09 June 2005

Irelandclick.com

New tribute to Terry óg

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photo from the Terry Enright Foundation.org

A plaque commemorating the life and work of local man Terry Enright Junior is to be unveiled at St Anne’s Cathedral this Saturday on what would have been Terry’s 36th birthday.

The plaque will be positioned on a pillar on the cathedral’s façade, and will overlook the spot in Talbot Street where the Dermott Hill man was murdered by LVF gunmen almost eight years ago.

The father-of-two was working as a doorman at the nearby Space nightclub when he was gunned down in an apparent retaliation for the INLA killing of loyalist Billy Wright.

Delighted by the mark of respect to his son, Terry Enright Senior says it is a fitting tribute to the life and work of a man who was a well-known and respected member of his own community and, indeed, of many other communities across Belfast, where he promoted his passion for youth work and mutual understanding.

“Talbot Street, and the cathedral beside it, is a place where any time I pass,it’s in my head… sometimes I’ll go a different way,” said Terry.

“But this plaque is going to be on a pillar, approximately opposite to where Terry was killed, so that’s a nice idea, and it’ll make it a wee bit easier to walk past, I think.

“I think the idea is to get two kids, young leaders from Ballymurphy and the Shankill, who are taking part in the Terry Enright Leadership Award, to launch it.”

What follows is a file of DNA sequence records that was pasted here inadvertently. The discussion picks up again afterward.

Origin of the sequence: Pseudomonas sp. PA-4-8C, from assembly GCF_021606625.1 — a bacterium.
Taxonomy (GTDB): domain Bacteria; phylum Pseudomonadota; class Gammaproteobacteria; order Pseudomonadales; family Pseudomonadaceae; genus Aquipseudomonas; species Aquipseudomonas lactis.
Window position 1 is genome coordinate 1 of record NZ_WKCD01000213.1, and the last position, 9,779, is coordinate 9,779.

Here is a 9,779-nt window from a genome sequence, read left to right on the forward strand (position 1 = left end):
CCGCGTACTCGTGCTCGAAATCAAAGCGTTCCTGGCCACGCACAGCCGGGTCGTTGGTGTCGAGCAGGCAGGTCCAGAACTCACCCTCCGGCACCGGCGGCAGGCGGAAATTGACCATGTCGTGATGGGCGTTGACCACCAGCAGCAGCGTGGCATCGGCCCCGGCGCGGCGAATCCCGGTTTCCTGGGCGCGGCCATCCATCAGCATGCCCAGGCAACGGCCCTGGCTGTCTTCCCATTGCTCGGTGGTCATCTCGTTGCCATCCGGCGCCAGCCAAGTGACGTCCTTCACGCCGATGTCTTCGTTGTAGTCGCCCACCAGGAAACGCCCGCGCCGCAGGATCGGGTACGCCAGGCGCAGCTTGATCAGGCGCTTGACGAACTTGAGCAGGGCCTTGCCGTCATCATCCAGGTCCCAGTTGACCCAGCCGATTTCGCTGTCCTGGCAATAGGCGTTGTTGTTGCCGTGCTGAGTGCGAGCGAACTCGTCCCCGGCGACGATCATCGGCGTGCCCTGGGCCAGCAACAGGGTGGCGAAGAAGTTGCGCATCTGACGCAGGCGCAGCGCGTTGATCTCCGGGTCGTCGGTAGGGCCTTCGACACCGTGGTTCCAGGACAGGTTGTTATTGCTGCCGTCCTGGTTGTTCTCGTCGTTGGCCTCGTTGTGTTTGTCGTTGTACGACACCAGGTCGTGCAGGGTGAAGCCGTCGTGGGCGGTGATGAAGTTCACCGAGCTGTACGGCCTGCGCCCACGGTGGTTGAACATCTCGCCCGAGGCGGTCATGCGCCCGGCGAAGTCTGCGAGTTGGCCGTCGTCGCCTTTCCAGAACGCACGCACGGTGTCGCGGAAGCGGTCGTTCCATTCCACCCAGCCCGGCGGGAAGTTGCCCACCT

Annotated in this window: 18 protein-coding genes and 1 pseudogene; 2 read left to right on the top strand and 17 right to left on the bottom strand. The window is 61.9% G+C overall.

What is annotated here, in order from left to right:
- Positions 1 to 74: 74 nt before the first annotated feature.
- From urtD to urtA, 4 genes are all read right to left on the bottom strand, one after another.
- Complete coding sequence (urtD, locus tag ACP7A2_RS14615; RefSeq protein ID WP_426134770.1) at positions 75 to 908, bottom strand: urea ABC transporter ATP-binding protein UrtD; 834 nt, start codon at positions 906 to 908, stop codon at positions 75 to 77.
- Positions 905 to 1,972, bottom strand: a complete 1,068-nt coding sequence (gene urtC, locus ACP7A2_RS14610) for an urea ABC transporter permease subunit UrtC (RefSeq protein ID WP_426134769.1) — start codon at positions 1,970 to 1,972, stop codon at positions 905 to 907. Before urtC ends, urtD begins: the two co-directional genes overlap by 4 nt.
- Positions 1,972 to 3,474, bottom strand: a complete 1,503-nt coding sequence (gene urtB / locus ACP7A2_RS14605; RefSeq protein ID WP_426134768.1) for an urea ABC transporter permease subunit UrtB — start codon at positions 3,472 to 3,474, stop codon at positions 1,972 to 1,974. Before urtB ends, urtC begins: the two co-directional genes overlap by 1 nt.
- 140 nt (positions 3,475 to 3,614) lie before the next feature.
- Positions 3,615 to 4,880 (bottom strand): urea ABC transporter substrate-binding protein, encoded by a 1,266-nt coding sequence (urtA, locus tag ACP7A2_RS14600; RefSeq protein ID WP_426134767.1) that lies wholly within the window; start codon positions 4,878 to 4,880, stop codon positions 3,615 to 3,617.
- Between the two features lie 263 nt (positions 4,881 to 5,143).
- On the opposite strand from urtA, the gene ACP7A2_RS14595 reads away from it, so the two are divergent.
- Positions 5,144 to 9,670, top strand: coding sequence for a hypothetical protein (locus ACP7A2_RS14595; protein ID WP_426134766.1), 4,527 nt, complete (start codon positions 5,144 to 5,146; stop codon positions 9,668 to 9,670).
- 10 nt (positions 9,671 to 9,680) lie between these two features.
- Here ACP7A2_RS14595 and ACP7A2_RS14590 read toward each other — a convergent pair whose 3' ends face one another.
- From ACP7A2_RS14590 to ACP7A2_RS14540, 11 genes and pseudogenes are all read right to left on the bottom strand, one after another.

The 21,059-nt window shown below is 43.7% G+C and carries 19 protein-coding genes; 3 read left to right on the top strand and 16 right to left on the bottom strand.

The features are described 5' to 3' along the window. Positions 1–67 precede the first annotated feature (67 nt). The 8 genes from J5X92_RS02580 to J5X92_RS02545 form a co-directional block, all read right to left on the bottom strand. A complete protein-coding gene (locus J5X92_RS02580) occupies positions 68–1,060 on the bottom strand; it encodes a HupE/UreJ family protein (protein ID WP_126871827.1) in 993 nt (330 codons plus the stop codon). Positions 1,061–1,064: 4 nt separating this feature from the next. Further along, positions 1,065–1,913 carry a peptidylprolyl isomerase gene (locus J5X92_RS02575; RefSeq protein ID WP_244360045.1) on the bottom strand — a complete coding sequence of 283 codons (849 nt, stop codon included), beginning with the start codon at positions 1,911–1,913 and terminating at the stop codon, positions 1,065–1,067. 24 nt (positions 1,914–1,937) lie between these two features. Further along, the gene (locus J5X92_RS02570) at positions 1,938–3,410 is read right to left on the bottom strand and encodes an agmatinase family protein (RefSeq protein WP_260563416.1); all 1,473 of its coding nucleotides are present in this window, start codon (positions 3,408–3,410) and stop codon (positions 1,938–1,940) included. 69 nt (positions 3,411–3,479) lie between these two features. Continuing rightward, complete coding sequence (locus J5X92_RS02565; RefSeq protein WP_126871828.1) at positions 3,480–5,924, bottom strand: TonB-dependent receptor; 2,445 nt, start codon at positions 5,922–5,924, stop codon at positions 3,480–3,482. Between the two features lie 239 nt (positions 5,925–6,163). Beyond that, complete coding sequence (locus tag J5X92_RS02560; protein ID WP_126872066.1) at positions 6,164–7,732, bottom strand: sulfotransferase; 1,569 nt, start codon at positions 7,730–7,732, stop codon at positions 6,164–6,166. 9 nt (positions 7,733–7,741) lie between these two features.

Commenting on the event in memory of the former Gort na Mona player and coach, the Dean of Belfast, Rev Houston McKelvey said, “Terry Enright worked cross-community and his funeral brought together young people from every tradition in the city. His funeral was an act of unity and hope amidst immense sorrow and grief.

“Thankfully, his work is being continued with the Enright Foundation and particularly through its bursary scheme for emerging young leaders.

“The Cathedral Board was unanimous in its response to a request from the Foundation and Terry's family that a plaque be erected at the cathedral close to where Terry died.

“We hope that this event, which is being held on Terry’s birthday, will be of comfort to his wife, young daughters, his parents and his family. We welcome this opportunity to remember a young man who made a most positive contribution to our city and to send out yet again a clear message to those who engage in or plan murder that good will always ultimately conquer and that the hope of those working for a better city cannot be quenched.

“Terry’s work brought him to all areas,” added his father, “and he was a person who came across so well, women liked him a lot,” he laughed, “ and he was able to build up a great rapport with people, particularly children, and he loved his work.

“He treated everyone the same. He didn’t care where he was, or indeed what people were, he treated them as he found them, and I’ve been surprised time and time again over the years by the people who tell me they met him and remembered him. They say he had a lovely way about him and a great openness.

“Sometimes I hear people talk about this closure you get, but there’s no such thing, it’s always with you, it never goes away. But you get on with it and you deal with it.

“I used to walk past St Anne’s Cathedral,” said Terry, “and there was all this chat about the good work of the Black Santa and everything and I used to think, ‘well, there’s no mention of my son, and he was killed just outside the place’, but now this very nice gesture from the church is happening and it’ll make it that little bit easier to walk down the street.”

A short service will be held in St Anne’s Cathedral on Saturday at 2pm before the dedication.

Also taking part in the service will be clergy from St Peter’s Cathedral on the Falls Road.

Journalist:: Ciara McGuigan

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